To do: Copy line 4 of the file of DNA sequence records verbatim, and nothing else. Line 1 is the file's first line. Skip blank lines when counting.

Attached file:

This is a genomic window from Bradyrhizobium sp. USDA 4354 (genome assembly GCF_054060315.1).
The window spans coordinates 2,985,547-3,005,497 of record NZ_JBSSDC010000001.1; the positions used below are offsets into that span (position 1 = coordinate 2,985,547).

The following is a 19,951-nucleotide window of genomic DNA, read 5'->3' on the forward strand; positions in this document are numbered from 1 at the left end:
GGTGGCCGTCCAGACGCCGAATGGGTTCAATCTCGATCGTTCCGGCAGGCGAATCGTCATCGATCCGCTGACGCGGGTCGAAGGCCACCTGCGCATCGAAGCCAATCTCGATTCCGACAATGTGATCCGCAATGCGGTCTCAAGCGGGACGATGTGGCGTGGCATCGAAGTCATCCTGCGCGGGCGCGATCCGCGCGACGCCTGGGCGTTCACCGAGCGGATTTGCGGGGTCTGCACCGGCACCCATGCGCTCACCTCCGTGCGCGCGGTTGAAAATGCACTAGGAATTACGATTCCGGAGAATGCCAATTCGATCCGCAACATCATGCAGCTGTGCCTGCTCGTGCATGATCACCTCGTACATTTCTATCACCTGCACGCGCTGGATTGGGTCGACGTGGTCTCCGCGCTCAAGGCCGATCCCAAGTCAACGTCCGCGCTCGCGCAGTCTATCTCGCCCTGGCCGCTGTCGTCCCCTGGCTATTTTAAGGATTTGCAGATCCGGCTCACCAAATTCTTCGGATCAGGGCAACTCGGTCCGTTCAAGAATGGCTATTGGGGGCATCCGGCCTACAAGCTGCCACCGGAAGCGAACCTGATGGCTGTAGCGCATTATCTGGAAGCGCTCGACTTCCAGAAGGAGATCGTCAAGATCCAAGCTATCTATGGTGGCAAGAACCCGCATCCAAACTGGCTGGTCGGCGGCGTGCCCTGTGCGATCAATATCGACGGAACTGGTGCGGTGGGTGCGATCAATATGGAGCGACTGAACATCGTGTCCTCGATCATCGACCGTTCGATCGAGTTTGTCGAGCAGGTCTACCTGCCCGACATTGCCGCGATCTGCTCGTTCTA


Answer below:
GGTGGCCGTCCAGACGCCGAATGGGTTCAATCTCGATCGTTCCGGCAGGCGAATCGTCATCGATCCGCTGACGCGGGTCGAAGGCCACCTGCGCATCGAAGCCAATCTCGATTCCGACAATGTGATCCGCAATGCGGTCTCAAGCGGGACGATGTGGCGTGGCATCGAAGTCATCCTGCGCGGGCGCGATCCGCGCGACGCCTGGGCGTTCACCGAGCGGATTTGCGGGGTCTGCACCGGCACCCATGCGCTCACCTCCGTGCGCGCGGTTGAAAATGCACTAGGAATTACGATTCCGGAGAATGCCAATTCGATCCGCAACATCATGCAGCTGTGCCTGCTCGTGCATGATCACCTCGTACATTTCTATCACCTGCACGCGCTGGATTGGGTCGACGTGGTCTCCGCGCTCAAGGCCGATCCCAAGTCAACGTCCGCGCTCGCGCAGTCTATCTCGCCCTGGCCGCTGTCGTCCCCTGGCTATTTTAAGGATTTGCAGATCCGGCTCACCAAATTCTTCGGATCAGGGCAACTCGGTCCGTTCAAGAATGGCTATTGGGGGCATCCGGCCTACAAGCTGCCACCGGAAGCGAACCTGATGGCTGTAGCGCATTATCTGGAAGCGCTCGACTTCCAGAAGGAGATCGTCAAGATCCAAGCTATCTATGGTGGCAAGAACCCGCATCCAAACTGGCTGGTCGGCGGCGTGCCCTGTGCGATCAATATCGACGGAACTGGTGCGGTGGGTGCGATCAATATGGAGCGACTGAACATCGTGTCCTCGATCATCGACCGTTCGATCGAGTTTGTCGAGCAGGTCTACCTGCCCGACATTGCCGCGATCTGCTCGTTCTA